My Proposition: Static Analysis + Emulation.

    The initial concept is to emulate the code and examine the contents of registers when a syscall instruction is executed. However, a significant challenge arises: there's no assurance that the flow of code execution will necessarily reach the point of interest—the syscall.

    To address this challenge, I employ a technique I refer to as guided execution. Essentially, this method involves guiding the execution to ensure it passes over the specific instruction I need to examine.

    In the general case, this approach wouldn't provide guarantees about the accuracy of register contents. However, when it comes to syscalls, I am confident that the path I traverse to reach a syscall cannot determine the syscall number. This confidence stems from the fact that syscalls have diverse interfaces, implying that if multiple paths exist from the function start to a syscall, they will ultimately lead to the same syscall number. Subsequently, I outline the detailed procedure I employ to achieve this.

    The process commences with the user-provided function binary image, a representation of compiled machine code specific to a given function. This binary image undergoes disassembly using the libcapstone disassembler, converting the machine code into a list of assembly instructions.

    Following disassembly, an elaborate procedure ensues to generate the CFG for the function in question. The CFG serves as a graphical depiction of all feasible execution paths within the function. Each node within the graph corresponds to an instruction block, with edges denoting potential transitions between these blocks.

    An illustrative example of this intermediate step pertains to the glibc function __pthread_mutex_lock_full.

    Within this resulting CFG image, purple blocks denote instruction blocks housing syscalls, while cyan bubbles signify blocks containing a ret instruction.

    Subsequently, the task shifts to identifying a path from the function’s entry point to the instruction block housing the syscall.

    Once the path is discerned, a further operation ensues, scanning the code to locate any call instructions along the path. These call instructions are then substituted with nop instructions, ensuring guided execution remains focused solely on the path leading to the syscall instruction block and doesn’t veer off due to calls to other functions absent from the binary image.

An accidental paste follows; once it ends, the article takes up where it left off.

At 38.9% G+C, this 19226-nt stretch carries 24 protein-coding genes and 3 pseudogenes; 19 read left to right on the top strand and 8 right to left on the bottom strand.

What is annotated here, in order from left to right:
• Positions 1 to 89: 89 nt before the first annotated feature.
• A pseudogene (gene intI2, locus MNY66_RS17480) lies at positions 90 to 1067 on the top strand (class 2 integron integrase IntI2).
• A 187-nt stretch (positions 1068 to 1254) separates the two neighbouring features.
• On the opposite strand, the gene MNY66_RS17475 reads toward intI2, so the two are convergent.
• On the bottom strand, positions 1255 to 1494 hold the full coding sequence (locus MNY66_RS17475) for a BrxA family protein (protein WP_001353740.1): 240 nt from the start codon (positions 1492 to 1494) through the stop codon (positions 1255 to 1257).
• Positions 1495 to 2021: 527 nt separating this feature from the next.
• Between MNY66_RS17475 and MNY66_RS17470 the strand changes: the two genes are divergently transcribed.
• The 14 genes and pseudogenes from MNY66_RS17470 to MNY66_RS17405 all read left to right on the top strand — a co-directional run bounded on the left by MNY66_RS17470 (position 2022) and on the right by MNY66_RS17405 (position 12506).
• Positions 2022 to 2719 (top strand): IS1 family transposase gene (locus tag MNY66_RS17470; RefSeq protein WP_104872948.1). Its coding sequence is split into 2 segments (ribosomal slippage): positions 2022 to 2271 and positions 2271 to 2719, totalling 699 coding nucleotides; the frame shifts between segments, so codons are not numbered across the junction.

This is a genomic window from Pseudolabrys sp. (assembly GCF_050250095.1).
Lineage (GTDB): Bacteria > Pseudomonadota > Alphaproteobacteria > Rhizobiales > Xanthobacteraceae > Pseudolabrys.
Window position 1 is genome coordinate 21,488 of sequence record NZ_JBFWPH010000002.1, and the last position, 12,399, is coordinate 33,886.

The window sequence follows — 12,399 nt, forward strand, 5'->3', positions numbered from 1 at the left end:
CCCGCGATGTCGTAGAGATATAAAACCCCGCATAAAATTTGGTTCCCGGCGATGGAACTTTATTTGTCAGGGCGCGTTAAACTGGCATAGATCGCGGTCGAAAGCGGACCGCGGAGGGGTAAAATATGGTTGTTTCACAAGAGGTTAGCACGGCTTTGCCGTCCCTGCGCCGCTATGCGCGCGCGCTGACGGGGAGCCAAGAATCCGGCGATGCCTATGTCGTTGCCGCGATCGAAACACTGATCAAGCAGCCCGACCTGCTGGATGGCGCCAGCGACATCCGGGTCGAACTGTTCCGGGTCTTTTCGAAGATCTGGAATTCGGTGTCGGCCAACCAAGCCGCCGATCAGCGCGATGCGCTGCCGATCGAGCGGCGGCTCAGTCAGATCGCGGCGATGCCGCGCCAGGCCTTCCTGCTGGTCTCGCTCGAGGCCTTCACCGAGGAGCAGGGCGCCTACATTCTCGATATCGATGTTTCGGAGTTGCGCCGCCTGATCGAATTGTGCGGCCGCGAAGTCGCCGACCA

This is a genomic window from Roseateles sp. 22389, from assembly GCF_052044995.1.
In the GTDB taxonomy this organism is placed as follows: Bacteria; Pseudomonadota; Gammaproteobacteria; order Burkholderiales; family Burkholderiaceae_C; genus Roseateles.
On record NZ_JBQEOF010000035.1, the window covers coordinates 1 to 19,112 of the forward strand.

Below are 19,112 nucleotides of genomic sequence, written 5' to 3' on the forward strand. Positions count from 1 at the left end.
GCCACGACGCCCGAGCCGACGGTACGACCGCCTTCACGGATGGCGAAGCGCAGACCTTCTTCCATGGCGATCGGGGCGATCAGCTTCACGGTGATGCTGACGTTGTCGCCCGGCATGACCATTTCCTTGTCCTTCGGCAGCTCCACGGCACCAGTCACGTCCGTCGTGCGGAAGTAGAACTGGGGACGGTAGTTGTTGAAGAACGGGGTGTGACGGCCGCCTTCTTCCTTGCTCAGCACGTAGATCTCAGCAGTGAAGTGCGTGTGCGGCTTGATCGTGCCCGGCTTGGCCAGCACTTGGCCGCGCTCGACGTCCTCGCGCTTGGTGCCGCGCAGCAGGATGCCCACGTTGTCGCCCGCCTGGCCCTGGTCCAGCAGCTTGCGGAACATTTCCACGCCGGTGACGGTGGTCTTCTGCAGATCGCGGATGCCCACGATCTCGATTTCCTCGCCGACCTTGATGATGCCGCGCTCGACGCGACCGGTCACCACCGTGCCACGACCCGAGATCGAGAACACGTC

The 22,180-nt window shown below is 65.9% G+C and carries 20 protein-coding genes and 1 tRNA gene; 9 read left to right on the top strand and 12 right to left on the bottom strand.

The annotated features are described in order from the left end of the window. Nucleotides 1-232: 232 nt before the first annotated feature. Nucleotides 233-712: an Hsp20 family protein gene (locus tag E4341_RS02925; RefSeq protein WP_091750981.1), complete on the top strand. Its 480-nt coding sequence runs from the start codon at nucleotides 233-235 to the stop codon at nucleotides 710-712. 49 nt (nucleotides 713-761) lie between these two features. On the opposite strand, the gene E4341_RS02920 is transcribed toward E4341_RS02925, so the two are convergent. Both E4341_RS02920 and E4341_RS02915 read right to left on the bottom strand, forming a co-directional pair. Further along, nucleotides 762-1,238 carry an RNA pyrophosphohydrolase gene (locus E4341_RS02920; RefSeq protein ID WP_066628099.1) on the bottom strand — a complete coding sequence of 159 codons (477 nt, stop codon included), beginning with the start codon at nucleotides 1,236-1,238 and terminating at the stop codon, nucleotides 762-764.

With call instructions replaced, guided execution is executed using libunicorn. During this process, each instruction block along the path is executed sequentially, with the context (CPU state) of each block utilized to initiate execution of the subsequent block.

    Upon reaching the syscall instruction, register values are inspected to ascertain the syscall number.

    Addressing concerns and outlining why it’s effective in this use case.

    The PoC

    To apply this concept in a practical context, I aimed to create a Proof of Concept (PoC), opting to develop it as a Radare2 plugin. Below, I present the implementation for both versions of Radare:

  • Radare2.
  • Rizin.
  • Patching the Code

    As I delve into the intricacies of Linux binaries, the necessity of patching becomes evident in my quest to uncover the elusive syscall numbers. Patching serves as a crucial tool to remove distractions and ensure a clear path to my destination.

    However, the task of patching is notably more complex in CISC architectures compared to RISC. In CISC, such as x86, branch instructions vary in length, adding layers of intricacy to the process. This complexity is compounded by the need to decipher the true meaning behind seemingly innocuous instructions like the nop instruction.

    In the realm of x86 architecture, the nop instruction is a facade for the xchg (e)ax, (e)ax instruction. This revelation sheds light on the true nature of nop, enabling me to craft multibyte instructions that effectively clear my path of obstructions.